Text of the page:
The defendant claimed lack of intent in mitigation. The Court's opinion lists but does not discuss what the trial court found regarding lack of intent. The Court did not discuss lack of intent itself. Given the facts of the case, presumably lack of intent was not proven. The defendant and two others discussed robbing a store. When the two others could not decide which of them should commit the robbery, the defendant decided to do it, loaded the sawed-off shotgun, and entered the store. He pointed the loaded gun at the clerk who offered no resistance. The defendant pointed the gun directly at the clerk and pulled the trigger.

State v. Gillies (Gillies II), 142 Ariz. 564, 691 P.2d 655 (1984)
The defendant was convicted of first degree murder. This could have been either under a premeditated or felony murder theory. A felony murder instruction cannot be a mitigating factor if there is no doubt as to the defendant's intention to kill. The Court found no doubt about the defendant's intention to kill the victim. He drove her to the Superstition Mountains, at a minimum distracted her so Logan could crush her head with a rock, and aided in her burial. There was no merit to this contention.

State v. Nash, 143 Ariz. 392, 694 P.2d 222 (1985)
The trial court apparently considered but did not find the fact that this was a felony murder to be a mitigating circumstance. The Court did not discuss this in its review.

State v. Martinez-Villarreal, 145 Ariz. 441, 702 P.2d 670 (1985)
Lack of intent to kill is a mitigating circumstance. There must, however, be some affirmative evidence to prove that mitigating circumstance. Here, that affirmative evidence was lacking. The defendant's contention that he was only an unwilling participant was rejected by the jury in its verdict and by the trial judge in his finding. The defendant had said that someone else had gone berserk during the robbery of the two men on the ranch and that he was a lookout and was forced to drive the victim's truck. The only real evidence on this point was the defendant's statement that differed from the statement he gave to his friend. The defendant told his friend that he had killed because he was very "macho." Enmund was satisfied by the trial court's finding that the defendant intended to kill the two victims on the ranch himself or through his companion. The trial court's rejection of this mitigating circumstance was supported by the evidence.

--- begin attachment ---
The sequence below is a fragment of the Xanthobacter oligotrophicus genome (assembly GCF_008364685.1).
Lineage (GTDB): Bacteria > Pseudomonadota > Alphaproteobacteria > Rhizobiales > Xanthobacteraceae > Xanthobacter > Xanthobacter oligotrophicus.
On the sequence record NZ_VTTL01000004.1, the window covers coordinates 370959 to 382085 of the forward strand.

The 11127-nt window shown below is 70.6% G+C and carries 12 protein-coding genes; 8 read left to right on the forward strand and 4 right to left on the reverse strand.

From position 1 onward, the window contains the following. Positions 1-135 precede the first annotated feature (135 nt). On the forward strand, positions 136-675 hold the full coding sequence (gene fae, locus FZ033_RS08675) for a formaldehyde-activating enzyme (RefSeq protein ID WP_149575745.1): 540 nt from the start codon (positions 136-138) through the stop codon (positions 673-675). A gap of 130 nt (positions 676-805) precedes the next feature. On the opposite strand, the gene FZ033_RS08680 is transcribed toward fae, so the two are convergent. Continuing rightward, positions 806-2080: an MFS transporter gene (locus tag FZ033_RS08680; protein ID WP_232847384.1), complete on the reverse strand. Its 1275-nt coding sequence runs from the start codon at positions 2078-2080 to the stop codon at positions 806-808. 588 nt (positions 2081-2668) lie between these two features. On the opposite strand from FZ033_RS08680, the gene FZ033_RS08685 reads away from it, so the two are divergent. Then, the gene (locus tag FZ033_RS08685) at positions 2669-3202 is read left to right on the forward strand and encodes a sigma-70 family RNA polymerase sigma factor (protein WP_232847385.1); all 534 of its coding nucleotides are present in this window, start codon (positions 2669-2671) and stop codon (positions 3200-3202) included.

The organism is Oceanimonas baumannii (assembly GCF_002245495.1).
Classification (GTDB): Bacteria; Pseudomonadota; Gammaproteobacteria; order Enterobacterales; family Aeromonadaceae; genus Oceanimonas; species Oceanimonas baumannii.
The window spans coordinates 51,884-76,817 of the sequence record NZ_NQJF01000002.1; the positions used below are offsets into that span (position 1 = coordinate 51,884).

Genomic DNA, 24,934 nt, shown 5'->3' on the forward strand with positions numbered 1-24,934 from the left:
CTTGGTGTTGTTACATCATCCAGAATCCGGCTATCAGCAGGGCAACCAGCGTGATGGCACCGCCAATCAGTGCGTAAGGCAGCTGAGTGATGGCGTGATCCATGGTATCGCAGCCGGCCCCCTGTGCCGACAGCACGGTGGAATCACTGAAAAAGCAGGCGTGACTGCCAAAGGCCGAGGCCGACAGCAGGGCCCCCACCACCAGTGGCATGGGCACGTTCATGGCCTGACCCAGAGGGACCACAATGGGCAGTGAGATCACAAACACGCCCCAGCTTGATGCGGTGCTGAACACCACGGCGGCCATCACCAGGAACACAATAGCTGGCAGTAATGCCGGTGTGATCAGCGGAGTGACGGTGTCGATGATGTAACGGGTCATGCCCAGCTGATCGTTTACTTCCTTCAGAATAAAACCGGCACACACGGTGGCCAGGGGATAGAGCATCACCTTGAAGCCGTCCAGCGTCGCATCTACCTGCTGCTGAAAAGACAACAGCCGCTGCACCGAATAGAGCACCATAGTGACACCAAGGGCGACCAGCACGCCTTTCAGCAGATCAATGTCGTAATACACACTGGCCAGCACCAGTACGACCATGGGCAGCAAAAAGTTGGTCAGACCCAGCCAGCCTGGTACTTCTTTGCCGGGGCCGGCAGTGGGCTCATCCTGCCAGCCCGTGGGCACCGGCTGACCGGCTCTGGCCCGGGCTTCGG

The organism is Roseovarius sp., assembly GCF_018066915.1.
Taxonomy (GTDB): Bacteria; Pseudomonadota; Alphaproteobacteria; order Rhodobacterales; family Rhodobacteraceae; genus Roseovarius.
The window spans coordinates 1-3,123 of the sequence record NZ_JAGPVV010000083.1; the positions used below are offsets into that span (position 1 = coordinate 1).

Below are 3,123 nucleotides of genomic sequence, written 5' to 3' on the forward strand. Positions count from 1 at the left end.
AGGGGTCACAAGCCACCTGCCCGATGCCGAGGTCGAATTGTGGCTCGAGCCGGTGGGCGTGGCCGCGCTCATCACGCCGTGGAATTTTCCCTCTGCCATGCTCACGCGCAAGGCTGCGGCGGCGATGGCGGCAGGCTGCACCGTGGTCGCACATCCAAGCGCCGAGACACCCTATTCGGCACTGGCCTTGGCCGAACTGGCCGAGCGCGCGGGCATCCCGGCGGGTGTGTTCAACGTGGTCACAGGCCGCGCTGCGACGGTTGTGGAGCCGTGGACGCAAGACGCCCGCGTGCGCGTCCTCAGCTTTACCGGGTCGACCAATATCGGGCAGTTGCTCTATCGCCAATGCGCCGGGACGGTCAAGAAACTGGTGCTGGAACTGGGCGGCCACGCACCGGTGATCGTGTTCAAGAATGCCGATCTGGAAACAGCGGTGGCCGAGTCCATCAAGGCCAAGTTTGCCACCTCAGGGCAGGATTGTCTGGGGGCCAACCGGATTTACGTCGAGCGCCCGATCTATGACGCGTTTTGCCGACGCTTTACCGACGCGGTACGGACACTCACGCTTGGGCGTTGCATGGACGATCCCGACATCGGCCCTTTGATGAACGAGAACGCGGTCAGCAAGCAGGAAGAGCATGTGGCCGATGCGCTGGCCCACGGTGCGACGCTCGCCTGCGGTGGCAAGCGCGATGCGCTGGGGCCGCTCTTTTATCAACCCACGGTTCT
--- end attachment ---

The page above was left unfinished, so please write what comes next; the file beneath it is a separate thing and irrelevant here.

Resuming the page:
State v. Roscoe (Roscoe I), 145 Ariz. 212, 700 P.2d 1312 (1984)
The Court found that the fact that a felony murder instruction was given was not a relevant circumstance in this case. Roscoe was not being held accountable for the acts of an accomplice and it was difficult to infer from the facts on this record that he had any intent other than to kill the victim. The trial court specifically found, in its special verdict, that Roscoe intended to kill the victim. That finding was supported by overwhelming evidence.

State v. Walter LaGrand, 153 Ariz. 21, 734 P.2d 563 (1987)
The Court considered evidence that the defendant and his brother may have killed the victim out of fear and surprise rather than as part of a calculated scheme. This was insufficient along with the other proffered evidence in mitigation to outweigh the aggravating circumstances.

State v. Amaya-Ruiz, 166 Ariz. 152, 800 P.2d 1260 (1990)
The Court listed several mitigating circumstances, including the defendant's lack of required intent, which the trial court considered but found insufficient to call for leniency. Without further discussion, the Court noted that these claims have been held insufficient to merit leniency in other cases.

*State v. Fierro, 166 Ariz. 539, 804 P.2d 72 (1990)
The defendant proffered the fact that he was not charged with or convicted of premeditated first degree murder as a mitigating factor. The Court noted this, but did not discuss it outside of its discussion of the victim's actions.